1. Jaspers K. Allgemeine Psychopathologie. Berlin: Springer; 1913. English translation of the 7th edition: General Psychopathology. Baltimore: Johns Hopkins University Press; 1997. 2. Hagen FW. Studien auf dem Gebiete der rztlichen Seelenheilkunde. Erlangen: Besold; 1861. 3. Mishara A, Fusar-Poli P. The phenomenology and neurobiology of delusion formation during psychosis onset: Jaspers, Truman symptoms, and aberrant salience. Schizophr Bull. doi:10.1093/schbul/sbs155. 4. Kapur S. Psychosis as a state of aberrant salience: a framework linking biology, phenomenology, and pharmacology in schizophrenia. Am J Psychiatry. 2003;160:1323. 5. Howes OD, Kapur S. The dopamine hypothesis of schizophrenia: version IIIthe final common pathway. Schizophr Bull. 2009;35:549562. 6. MacLean P. The limbic brain in relation to the psychoses. In: Black P, ed. Physiological Correlates of Emotion. New York: Academic Press, 1970:129146. 7. Pankow A, Knobel A, Voss M, Heinz A. Neurobiological correlates of delusion: beyond the salience attribution hypothesis. Neuropsychobiology. 2012;66:3343. 8. Witthaus H, Mendes U, Brne M, etal. Hippocampal subdivision and amygdalar volumes in patients in an at-risk mental state for schizophrenia. J Psychiatry Neurosci. 2010;35:3340. 9. Watson DR, Bai F, Barrett SL, etal. Structural changes in the hippocampus and amygdala at first episode of psychosis. Brain Imaging Behav. 2012;6:4960. 10. Qiu A, Gan SC, Wang Y, Sim K. Amygdala-hippocampal shape and cortical thickness abnormalities in first-episode schizophrenia and mania. Psychol Med. 2012;18:10811085. 11. Wiggins O, Schwartz M, Northoff G. Toward a Husserlian phenomenology of the initial stages of schizophrenia. In: Spitzer M, Maher BA (eds). Philosophy and Psychopathology. New York: Springer; 1990:2134. 12. Maher BA, Ross JS. Delusions. In: Adams H, Sutker P, eds. Comprehensive Textbook of Psychopathology. New York: Plenum Press; 1984:383409. 13. Garety PA, Hemsley DR, Wessely S. Reasoning in deluded schizophrenic and paranoid patients. Biases in performance on a probabilistic inference task. J Nerv Ment Dis. 1991;179:194201. 14. Ratcliffe M. Delusional atmosphere and the sense of unreality. In: Stanghellini G, Fuchs T, eds. One Century of Karl Jaspers General Psychopathology. Oxford: Oxford University Press. In press. 15. Corlett PR, Taylor JR, Wang XJ, Fletcher PC, Krystal JH. Toward a neurobiology of delusions. Prog Neurobiol. 2010;92:345369. 16. Berrios G. Delusions as wrong beliefs: a conceptual history. Br J Psychiatry. 1991;159(Suppl.14):613. 17. Gerrans P. Delusions as performance failures. Cogn Neuropsychiatry. 2001;6:161173.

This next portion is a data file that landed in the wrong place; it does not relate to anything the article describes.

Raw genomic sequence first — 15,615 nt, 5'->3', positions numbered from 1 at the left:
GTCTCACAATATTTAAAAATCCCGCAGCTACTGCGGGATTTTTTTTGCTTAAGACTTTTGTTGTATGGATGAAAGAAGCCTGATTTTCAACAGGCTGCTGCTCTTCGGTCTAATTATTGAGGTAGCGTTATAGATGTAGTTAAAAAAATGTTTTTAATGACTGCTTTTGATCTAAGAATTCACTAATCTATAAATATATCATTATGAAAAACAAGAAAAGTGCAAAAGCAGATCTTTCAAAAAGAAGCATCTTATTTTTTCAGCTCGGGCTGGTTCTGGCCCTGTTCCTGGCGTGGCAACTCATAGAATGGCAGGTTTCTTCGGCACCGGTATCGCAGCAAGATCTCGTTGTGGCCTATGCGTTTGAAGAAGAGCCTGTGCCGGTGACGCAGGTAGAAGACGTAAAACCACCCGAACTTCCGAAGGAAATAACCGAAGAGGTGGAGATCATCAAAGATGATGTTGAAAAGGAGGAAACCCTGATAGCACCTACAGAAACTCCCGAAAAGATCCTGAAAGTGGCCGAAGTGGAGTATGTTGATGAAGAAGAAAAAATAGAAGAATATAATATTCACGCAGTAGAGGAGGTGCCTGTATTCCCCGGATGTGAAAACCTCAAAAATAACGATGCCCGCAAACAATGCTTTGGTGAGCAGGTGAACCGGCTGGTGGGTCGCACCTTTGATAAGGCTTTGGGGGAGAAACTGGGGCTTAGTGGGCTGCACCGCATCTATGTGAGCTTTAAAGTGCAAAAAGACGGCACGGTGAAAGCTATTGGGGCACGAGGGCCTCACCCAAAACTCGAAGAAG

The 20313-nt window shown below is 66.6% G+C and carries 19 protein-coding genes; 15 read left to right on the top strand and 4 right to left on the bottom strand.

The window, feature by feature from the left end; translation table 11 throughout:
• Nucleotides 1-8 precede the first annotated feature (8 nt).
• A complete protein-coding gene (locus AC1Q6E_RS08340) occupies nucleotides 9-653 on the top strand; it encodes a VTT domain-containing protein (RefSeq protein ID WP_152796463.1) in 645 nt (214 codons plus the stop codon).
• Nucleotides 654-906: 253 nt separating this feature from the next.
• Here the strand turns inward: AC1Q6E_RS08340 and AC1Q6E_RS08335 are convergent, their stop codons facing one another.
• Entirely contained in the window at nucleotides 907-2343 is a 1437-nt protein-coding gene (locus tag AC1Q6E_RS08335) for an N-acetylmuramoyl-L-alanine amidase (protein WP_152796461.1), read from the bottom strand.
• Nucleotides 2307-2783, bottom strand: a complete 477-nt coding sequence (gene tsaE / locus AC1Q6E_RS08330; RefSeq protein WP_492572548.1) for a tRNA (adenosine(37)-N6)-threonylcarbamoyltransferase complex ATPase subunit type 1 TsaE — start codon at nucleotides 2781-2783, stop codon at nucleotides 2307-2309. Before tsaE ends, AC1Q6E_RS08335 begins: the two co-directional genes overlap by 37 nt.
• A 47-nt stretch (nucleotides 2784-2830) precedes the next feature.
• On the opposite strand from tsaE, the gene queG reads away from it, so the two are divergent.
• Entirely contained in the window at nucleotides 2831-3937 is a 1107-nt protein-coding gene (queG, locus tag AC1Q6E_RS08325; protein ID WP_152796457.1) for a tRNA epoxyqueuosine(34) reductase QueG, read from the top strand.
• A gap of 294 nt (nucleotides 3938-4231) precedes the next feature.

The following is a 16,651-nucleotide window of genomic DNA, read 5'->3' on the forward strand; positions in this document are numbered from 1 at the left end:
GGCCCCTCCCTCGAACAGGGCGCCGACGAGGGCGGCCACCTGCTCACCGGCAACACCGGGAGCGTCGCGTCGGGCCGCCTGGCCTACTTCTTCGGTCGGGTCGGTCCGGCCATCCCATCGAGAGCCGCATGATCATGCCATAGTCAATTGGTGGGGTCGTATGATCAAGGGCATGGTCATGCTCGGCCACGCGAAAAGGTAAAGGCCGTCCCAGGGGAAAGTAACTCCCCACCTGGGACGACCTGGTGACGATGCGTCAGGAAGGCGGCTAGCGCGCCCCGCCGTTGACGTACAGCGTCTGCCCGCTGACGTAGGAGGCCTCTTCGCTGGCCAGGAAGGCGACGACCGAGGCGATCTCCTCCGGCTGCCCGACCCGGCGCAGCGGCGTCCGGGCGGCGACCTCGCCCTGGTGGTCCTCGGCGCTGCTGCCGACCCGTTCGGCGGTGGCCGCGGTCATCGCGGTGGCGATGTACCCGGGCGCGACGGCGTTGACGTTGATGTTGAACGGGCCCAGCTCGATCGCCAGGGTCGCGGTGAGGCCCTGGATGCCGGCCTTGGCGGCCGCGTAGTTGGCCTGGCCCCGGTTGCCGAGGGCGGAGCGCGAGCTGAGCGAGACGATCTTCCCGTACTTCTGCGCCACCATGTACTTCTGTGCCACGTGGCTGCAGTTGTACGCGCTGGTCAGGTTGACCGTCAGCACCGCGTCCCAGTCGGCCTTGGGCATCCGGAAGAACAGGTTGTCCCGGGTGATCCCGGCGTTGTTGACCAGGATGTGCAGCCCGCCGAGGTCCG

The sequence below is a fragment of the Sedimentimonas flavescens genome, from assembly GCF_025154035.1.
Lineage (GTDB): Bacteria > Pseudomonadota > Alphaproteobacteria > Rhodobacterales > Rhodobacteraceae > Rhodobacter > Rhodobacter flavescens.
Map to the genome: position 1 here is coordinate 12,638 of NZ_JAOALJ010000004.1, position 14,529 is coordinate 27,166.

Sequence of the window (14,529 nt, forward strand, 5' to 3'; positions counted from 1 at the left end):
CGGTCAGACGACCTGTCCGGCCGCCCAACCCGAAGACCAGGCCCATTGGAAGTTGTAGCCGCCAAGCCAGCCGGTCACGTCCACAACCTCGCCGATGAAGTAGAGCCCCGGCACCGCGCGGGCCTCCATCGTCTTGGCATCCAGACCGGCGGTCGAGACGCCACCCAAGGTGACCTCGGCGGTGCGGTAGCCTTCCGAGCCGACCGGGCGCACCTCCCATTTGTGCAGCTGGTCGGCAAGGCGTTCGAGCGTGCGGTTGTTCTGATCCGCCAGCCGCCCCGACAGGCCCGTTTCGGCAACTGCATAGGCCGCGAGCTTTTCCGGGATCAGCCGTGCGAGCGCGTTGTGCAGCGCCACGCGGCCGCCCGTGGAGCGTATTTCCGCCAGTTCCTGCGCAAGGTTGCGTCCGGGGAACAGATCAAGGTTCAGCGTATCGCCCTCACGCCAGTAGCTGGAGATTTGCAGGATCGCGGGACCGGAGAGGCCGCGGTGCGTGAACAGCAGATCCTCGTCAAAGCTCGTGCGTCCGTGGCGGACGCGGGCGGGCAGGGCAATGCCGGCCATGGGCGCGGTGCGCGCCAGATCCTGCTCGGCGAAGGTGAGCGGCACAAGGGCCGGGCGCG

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Genesis of Delusions

18. Murray GK. The emerging biology of delusions. Psychol Med. 2011;41:713. 19. Parnas J, Handest P, Jansson L, Saebye D. Anomalous subjective experience among first-admitted schizophrenia

spectrum patients: empirical investigation. Psychopathology. 2005;38:259267. 20. Spitzer M. On defining delusions. Compr Psychiatry. 1990;31:377397.